3.3.4 Rituximab in paediatric neuromyelitis optica spectrum disorders (international retrospective observational study). 16 patients treated with at least two courses of rituximab for neuromyelitis optica were included (14 females; mean age 9.6 years, range 1.8-15.3). The patients had a mean of 6.1 events (range 1-11) during a mean follow-up of 6.1 years (range 1.6-13.6), and received a total of 76 rituximab courses (mean 4.7, range 2-9) in 42.6-year cohort treatment. Before rituximab, 62.5% received azathioprine, mycophenolate mofetil or cyclophosphamide. Mean time from rituximab to last documented B cell depletion and first repopulation was 4.5 and 6.8 months respectively, with large inter-patient variability. Earliest repopulations (2.7 and 2.9 months) occurred with the lowest rituximab doses. Significant reduction between pre and post rituximab annualized relapse rate (ARR) was observed (p=0.003). During rituximab, 6 patients were relapse-free, although 21 relapses occurred in 10 patients, including 13 ‘repopulation’, 3 ‘depletion’, and 4 ‘depletion failure-related relapses’. Of the 13 ‘repopulation relapses’, 4 had CD19 10-50x106cells/L, 10 inadequate monitoring (≤1 CD19 in the 4 months before relapses), and 5 delayed re-dosing ≥10 days after repopulation detection.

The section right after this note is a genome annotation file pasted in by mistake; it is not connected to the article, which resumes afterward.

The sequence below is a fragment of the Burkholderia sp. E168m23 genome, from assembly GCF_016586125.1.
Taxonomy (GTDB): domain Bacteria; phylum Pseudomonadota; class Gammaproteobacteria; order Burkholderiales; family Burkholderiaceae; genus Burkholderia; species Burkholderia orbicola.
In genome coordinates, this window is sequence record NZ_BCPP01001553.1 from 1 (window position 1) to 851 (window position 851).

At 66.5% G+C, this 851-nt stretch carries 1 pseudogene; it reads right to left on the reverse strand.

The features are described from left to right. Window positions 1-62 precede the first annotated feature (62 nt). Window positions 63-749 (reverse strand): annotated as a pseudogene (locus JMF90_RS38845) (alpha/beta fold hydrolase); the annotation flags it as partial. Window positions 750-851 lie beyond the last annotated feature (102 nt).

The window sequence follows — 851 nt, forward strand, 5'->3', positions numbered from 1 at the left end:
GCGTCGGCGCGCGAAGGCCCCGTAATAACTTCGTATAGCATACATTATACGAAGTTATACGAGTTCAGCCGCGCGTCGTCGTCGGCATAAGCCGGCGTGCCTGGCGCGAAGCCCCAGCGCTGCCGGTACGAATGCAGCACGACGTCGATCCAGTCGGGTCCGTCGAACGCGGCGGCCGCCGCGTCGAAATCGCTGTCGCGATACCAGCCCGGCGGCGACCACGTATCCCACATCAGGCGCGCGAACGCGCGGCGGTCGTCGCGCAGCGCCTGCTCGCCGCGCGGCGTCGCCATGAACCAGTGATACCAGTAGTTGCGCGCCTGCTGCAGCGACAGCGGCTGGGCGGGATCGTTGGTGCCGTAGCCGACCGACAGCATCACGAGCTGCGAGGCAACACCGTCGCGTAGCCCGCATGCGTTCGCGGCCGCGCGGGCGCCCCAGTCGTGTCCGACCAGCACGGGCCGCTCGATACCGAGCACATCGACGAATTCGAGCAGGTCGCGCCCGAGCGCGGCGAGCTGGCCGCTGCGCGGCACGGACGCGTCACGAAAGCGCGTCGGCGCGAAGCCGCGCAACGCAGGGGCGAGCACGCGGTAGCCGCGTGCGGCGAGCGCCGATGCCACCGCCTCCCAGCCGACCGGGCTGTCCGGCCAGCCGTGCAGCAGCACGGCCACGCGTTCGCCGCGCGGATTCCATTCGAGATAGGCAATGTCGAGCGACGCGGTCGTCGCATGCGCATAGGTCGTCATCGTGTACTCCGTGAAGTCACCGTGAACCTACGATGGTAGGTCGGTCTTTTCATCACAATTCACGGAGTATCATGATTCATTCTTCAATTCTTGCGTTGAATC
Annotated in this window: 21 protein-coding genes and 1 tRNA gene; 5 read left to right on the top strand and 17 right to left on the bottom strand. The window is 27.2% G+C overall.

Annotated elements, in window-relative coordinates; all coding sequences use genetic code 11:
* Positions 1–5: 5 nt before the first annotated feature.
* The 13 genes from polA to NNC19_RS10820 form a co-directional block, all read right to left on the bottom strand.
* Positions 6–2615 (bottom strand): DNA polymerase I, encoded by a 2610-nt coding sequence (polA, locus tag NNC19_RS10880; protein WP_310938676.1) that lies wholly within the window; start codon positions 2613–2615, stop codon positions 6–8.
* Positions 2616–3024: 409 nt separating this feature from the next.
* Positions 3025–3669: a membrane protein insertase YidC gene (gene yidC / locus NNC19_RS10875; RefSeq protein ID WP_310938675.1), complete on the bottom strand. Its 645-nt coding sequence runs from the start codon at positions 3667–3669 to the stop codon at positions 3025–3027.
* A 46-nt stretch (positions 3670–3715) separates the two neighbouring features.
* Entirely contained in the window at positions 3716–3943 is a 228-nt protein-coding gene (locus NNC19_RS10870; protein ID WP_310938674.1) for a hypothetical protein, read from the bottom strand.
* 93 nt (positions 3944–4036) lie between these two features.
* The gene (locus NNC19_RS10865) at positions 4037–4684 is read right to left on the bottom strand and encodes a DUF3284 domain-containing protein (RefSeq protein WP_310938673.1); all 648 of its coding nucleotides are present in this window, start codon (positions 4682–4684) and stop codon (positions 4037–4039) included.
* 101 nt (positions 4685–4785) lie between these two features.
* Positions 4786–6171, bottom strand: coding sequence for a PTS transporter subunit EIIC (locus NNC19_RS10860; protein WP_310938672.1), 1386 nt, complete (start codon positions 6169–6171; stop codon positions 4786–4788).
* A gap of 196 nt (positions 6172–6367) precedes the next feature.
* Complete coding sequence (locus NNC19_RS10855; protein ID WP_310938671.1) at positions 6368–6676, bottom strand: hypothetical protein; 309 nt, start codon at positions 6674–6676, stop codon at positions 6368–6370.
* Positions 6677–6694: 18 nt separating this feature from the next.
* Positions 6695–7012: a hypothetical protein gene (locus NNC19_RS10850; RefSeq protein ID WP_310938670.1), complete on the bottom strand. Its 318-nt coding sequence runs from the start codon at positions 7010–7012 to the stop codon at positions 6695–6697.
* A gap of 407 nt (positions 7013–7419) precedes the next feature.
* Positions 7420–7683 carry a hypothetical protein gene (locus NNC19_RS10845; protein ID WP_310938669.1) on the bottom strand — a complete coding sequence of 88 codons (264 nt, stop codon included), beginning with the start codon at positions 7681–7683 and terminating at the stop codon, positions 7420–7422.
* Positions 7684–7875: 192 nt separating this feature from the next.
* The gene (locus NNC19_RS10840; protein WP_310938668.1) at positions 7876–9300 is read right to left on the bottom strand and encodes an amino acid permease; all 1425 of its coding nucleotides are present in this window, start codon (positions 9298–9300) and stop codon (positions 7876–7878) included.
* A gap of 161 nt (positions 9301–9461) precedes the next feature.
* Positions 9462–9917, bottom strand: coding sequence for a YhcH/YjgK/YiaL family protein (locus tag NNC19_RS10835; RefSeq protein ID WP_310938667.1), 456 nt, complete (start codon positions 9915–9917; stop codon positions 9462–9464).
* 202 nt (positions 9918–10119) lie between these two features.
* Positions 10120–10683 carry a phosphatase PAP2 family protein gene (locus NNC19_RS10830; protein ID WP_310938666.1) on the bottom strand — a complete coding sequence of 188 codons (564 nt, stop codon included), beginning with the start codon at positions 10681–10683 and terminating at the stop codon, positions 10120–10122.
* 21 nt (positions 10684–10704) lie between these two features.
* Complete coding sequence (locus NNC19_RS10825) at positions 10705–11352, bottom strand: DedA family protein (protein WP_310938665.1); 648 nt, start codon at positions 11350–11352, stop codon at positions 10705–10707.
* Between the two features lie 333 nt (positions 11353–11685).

3.3.5 Mycophenolate mofetil, azathioprine and methotrexate in anti-NMDAR encephalitis (systematic literature review). 76 patients treated with mycophenolate mofetil/azathioprine/methotrexate for paediatric-onset anti-NMDAR encephalitis were included (age range at onset 0.8-18 years; 69.7% females; 49.1% had ≥1 relapse), reported in 37 articles. Mycophenolate mofetil was used in 53.9%, azathioprine in 25%, methotrexate in 15.8%; an additional 5.3% received two among mycophenolate mofetil/azathioprine/methotrexate. Mycophenolate mofetil/azathioprine/methotrexate were not preceded by any second-line therapy (rituximab/cyclophosphamide) in 47.7%, and were administered only after relapses in 46.8%. Among the subgroup treated with mycophenolate mofetil/azathioprine/methotrexate after the first event, relapses occurred in 8.3% only. Time on mycophenolate mofetil/azathioprine/methotrexate was median 9 months (range 1-48). Median annualised relapse rate was 0.45 (mean 1, range 0-6.67) before mycophenolate mofetil/azathioprine/methotrexate (excluding onset), and 0 (mean 0.06, range 0-1.3) during/after mycophenolate mofetil/azathioprine/methotrexate. Adverse reactions were reported only for mycophenolate mofetil (cytomegalovirus colitis and respiratory infection; grade 3 Common Terminology Criteria for Adverse Events v4.0). Relapse rate was significantly higher in patients started on first immune therapy (any) >30 days after onset (85.7%) compared to those treated early (31.2% (p=0.0272).